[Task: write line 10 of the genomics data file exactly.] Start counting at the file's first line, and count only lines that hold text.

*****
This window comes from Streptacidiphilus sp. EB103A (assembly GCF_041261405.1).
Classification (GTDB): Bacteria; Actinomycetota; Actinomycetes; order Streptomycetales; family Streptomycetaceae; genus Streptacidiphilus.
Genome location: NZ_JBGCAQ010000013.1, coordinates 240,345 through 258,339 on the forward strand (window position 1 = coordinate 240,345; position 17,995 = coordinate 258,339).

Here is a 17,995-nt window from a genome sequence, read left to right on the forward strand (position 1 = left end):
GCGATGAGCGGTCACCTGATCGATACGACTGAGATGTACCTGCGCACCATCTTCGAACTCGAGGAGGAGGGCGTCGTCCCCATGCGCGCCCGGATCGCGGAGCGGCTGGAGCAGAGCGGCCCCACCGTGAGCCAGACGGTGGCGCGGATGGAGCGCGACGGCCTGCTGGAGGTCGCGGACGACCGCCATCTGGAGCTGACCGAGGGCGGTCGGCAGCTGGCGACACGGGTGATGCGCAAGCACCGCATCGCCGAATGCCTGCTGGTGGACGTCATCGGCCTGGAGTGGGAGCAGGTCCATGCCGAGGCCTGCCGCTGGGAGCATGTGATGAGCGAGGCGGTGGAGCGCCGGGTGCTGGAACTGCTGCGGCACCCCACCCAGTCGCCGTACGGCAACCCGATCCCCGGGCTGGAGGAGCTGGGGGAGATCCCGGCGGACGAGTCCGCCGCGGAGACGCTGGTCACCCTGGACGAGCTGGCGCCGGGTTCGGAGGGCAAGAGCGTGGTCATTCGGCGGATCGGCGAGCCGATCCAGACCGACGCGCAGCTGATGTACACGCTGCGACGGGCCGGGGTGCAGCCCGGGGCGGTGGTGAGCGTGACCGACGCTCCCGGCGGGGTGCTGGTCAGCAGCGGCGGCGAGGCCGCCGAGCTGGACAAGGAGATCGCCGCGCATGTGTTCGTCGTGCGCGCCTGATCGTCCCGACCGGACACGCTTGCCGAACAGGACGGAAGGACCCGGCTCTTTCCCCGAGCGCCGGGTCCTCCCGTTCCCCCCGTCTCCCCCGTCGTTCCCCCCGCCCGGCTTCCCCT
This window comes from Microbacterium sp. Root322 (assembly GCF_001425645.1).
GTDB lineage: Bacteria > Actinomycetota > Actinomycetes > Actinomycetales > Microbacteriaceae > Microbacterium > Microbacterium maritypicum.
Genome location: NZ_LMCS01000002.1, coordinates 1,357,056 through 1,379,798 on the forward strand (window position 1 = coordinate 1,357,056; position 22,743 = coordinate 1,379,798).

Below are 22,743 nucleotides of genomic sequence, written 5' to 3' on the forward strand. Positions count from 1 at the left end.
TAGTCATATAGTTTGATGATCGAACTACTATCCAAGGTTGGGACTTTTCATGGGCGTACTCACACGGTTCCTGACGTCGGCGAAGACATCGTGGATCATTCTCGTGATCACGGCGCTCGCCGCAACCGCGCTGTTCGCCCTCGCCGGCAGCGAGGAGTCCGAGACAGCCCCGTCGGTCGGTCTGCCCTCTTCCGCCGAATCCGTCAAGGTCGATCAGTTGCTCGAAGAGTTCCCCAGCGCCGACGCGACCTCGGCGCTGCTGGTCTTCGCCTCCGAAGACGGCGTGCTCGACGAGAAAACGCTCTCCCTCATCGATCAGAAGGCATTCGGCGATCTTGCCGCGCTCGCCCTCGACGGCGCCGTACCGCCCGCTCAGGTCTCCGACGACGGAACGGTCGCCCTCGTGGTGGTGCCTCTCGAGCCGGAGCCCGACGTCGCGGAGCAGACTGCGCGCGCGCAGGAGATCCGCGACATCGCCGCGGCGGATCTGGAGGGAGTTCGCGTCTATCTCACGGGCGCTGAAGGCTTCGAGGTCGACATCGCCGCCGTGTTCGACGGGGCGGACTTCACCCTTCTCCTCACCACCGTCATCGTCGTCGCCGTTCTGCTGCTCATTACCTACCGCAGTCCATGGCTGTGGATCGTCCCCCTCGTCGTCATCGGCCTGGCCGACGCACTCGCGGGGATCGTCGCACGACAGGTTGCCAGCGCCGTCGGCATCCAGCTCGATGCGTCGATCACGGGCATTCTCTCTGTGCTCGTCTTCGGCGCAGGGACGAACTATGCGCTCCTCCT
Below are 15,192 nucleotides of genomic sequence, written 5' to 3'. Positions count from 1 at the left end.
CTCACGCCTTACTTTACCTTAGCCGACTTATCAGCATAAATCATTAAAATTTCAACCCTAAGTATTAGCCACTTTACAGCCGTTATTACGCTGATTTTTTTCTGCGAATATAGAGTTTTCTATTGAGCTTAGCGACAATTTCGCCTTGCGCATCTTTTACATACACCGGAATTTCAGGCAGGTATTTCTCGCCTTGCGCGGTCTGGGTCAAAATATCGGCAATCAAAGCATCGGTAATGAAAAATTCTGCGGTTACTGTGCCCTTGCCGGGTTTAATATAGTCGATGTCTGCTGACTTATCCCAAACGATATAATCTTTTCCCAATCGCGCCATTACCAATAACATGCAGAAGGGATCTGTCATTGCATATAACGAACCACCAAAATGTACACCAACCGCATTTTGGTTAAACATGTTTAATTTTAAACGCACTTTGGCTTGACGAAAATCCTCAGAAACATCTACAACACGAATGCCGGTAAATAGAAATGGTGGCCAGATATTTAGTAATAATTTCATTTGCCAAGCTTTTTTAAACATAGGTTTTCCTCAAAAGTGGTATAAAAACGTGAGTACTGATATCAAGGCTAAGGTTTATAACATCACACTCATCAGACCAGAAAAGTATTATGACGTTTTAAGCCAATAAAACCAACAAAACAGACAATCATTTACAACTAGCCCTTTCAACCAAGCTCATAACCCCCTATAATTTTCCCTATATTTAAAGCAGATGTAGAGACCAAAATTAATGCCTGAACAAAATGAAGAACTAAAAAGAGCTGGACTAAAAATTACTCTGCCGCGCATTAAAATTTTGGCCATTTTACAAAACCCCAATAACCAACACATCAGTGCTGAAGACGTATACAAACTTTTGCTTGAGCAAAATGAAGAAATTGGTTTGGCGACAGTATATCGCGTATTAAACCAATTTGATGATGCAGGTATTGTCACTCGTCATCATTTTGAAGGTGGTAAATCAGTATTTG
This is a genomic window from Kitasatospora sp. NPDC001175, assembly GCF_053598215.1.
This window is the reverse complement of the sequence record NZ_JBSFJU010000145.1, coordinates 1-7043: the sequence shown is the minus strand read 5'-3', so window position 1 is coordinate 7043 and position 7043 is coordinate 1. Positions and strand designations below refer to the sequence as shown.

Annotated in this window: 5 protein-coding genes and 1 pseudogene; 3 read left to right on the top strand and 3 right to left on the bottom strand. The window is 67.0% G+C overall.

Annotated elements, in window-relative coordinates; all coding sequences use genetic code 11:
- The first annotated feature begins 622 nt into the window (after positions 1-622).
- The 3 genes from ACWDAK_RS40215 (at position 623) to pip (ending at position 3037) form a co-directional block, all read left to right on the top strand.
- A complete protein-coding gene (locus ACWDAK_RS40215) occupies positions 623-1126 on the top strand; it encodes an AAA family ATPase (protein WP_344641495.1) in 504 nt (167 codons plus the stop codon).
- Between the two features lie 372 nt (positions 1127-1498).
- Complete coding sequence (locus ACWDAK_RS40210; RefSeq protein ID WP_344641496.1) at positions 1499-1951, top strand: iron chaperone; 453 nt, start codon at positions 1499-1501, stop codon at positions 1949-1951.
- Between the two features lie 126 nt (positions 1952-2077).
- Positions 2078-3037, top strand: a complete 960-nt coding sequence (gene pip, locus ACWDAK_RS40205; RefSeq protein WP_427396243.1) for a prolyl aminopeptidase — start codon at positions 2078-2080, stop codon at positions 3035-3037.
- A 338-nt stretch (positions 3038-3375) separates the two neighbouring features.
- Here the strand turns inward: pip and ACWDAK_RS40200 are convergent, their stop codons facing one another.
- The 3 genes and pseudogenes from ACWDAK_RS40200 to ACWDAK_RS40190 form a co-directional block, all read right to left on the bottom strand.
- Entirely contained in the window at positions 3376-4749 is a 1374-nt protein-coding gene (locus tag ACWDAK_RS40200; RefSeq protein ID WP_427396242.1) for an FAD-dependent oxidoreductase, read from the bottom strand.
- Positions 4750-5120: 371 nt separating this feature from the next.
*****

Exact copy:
TAGTCATATAGTTTGATGATCGAACTACTATCCAAGGTTGGGACTTTTCATGGGCGTACTCACACGGTTCCTGACGTCGGCGAAGACATCGTGGATCATTCTCGTGATCACGGCGCTCGCCGCAACCGCGCTGTTCGCCCTCGCCGGCAGCGAGGAGTCCGAGACAGCCCCGTCGGTCGGTCTGCCCTCTTCCGCCGAATCCGTCAAGGTCGATCAGTTGCTCGAAGAGTTCCCCAGCGCCGACGCGACCTCGGCGCTGCTGGTCTTCGCCTCCGAAGACGGCGTGCTCGACGAGAAAACGCTCTCCCTCATCGATCAGAAGGCATTCGGCGATCTTGCCGCGCTCGCCCTCGACGGCGCCGTACCGCCCGCTCAGGTCTCCGACGACGGAACGGTCGCCCTCGTGGTGGTGCCTCTCGAGCCGGAGCCCGACGTCGCGGAGCAGACTGCGCGCGCGCAGGAGATCCGCGACATCGCCGCGGCGGATCTGGAGGGAGTTCGCGTCTATCTCACGGGCGCTGAAGGCTTCGAGGTCGACATCGCCGCCGTGTTCGACGGGGCGGACTTCACCCTTCTCCTCACCACCGTCATCGTCGTCGCCGTTCTGCTGCTCATTACCTACCGCAGTCCATGGCTGTGGATCGTCCCCCTCGTCGTCATCGGCCTGGCCGACGCACTCGCGGGGATCGTCGCACGACAGGTTGCCAGCGCCGTCGGCATCCAGCTCGATGCGTCGATCACGGGCATTCTCTCTGTGCTCGTCTTCGGCGCAGGGACGAACTATGCGCTCCTCCT